when it comes to the election and politics, first things first

I am thankful to live in the United States, a nation which in spite of all its problems (and you can’t escape serious difficulties in this world) does allow people to worship as they please. There is no question that there are serious issues which very much engage the public. And to list them would not be hard for anyone who pays any attention at all to the news.

I think it’s fine for Christians to be involved in speaking out on political issues, and especially to participate in voting, if they so choose. But of first importance always is to be faithful to the gospel, both in one’s personal life, and out from that, into the lives of others. Jesus called his disciples to make more disciples of all nations to the end of the age, with the promise of his presence. That is our calling, regardless of what happens in the political world.

I think it’s essential for Christians to take care in the political choices they make, particularly when it comes to alliances with any party or candidate. In a sense we should be for all the parties and candidates, and those in office, because we wish for the good of all, and for the good of the nation in which we live. Even when we stand in opposition to them on certain issues.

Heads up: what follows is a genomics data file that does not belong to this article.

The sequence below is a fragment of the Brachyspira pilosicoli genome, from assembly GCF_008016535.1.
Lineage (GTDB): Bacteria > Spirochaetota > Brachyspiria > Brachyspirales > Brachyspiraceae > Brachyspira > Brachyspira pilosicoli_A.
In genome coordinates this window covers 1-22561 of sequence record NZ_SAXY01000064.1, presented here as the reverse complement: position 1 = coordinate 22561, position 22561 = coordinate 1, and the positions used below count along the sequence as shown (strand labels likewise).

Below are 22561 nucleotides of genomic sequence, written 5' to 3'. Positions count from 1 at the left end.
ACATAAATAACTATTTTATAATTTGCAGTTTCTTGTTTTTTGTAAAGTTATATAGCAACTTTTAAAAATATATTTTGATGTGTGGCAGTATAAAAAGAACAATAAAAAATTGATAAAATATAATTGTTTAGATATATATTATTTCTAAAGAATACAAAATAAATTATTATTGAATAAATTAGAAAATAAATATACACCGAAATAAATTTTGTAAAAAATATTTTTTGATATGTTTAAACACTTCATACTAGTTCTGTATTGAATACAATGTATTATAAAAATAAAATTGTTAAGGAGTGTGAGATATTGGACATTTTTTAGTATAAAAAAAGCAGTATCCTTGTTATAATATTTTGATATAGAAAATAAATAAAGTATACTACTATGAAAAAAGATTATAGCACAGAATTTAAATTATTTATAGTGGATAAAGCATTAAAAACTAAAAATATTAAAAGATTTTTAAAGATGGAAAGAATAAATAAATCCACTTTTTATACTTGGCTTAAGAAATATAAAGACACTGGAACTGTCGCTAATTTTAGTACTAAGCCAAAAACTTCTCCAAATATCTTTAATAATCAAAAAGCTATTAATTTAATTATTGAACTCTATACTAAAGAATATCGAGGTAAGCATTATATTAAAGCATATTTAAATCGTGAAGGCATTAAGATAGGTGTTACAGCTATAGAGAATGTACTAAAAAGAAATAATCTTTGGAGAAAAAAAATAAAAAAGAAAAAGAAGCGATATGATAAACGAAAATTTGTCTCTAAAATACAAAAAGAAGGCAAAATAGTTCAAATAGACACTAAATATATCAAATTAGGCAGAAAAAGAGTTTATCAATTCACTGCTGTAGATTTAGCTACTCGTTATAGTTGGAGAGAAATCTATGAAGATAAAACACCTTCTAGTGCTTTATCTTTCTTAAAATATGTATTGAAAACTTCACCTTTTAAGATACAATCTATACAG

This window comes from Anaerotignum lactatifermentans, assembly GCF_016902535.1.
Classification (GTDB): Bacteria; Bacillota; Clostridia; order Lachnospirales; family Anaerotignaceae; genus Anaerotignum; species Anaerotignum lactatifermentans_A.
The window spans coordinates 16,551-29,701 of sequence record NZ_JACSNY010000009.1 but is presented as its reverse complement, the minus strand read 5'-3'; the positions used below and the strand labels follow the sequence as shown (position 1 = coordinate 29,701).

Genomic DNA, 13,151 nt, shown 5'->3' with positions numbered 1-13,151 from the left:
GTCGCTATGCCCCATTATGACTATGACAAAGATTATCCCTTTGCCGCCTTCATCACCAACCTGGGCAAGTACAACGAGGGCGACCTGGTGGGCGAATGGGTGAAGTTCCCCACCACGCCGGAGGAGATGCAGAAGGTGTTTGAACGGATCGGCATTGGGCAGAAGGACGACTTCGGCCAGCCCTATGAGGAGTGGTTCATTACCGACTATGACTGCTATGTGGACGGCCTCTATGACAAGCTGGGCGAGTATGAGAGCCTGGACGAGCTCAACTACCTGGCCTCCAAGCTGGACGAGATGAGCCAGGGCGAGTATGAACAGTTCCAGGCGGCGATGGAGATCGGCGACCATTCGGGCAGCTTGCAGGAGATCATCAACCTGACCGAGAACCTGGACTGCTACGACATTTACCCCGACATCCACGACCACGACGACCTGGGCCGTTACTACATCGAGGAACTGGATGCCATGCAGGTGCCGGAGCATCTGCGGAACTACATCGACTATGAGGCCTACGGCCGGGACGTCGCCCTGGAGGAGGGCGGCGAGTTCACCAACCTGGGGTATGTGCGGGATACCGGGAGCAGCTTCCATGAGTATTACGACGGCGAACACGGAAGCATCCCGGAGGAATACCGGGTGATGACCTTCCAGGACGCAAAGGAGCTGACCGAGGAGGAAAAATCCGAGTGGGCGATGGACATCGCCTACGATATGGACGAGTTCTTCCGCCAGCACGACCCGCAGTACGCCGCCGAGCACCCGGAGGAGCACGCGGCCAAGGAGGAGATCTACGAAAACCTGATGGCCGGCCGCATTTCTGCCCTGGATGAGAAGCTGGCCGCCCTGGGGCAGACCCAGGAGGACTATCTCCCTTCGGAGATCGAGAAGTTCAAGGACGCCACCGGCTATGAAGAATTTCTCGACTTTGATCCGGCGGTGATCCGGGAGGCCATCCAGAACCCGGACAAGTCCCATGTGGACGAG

Regardless of what happens in the upcoming election, and elections elsewhere in the world, Christ is the one who reigns, and God is sovereign over all. Christians where they can, can express their views, but we must get back to first things first. It is the gospel, the good news in Christ which is the power of salvation for all who believe. And we are to be disciples of our Lord, following him in all of life. Everything else is secondary to that.

We must beware of getting caught up into the political wind to the extent that it marks what we are all about, our identity, either in supporting or opposing this or that. I’m referring to Christians in general, not to those who are actually in the process as candidates themselves.

Following Christ as believers and as the church might well involve some public stands. But I wonder if it might be different if we avoid following either the conservative or progressive line. We can and probably should consider what people are saying from every angle. That is important, since as people of God it is good for us to understand our times, if we’re to know what to do (1 Chronicles 12:32). But what we do, including what we say and don’t say, how we act should all be dependent on one thing only: Christ, and God’s will in him, or the truth as it is in Jesus.